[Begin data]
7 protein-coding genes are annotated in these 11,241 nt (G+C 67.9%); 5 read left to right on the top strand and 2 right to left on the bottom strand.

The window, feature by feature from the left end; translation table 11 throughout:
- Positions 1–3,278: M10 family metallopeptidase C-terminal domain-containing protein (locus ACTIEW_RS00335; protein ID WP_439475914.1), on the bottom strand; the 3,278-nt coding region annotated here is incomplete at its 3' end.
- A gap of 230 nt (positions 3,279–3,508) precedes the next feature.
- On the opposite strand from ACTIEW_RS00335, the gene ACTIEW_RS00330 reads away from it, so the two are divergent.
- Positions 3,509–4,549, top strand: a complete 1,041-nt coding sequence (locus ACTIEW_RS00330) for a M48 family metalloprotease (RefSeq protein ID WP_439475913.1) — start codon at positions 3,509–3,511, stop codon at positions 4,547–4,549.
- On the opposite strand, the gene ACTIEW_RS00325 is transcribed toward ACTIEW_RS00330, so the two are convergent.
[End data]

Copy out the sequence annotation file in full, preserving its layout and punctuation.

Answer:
7 protein-coding genes are annotated in these 11,241 nt (G+C 67.9%); 5 read left to right on the top strand and 2 right to left on the bottom strand.

The window, feature by feature from the left end; translation table 11 throughout:
- Positions 1–3,278: M10 family metallopeptidase C-terminal domain-containing protein (locus ACTIEW_RS00335; protein ID WP_439475914.1), on the bottom strand; the 3,278-nt coding region annotated here is incomplete at its 3' end.
- A gap of 230 nt (positions 3,279–3,508) precedes the next feature.
- On the opposite strand from ACTIEW_RS00335, the gene ACTIEW_RS00330 reads away from it, so the two are divergent.
- Positions 3,509–4,549, top strand: a complete 1,041-nt coding sequence (locus ACTIEW_RS00330) for a M48 family metalloprotease (RefSeq protein ID WP_439475913.1) — start codon at positions 3,509–3,511, stop codon at positions 4,547–4,549.
- On the opposite strand, the gene ACTIEW_RS00325 is transcribed toward ACTIEW_RS00330, so the two are convergent.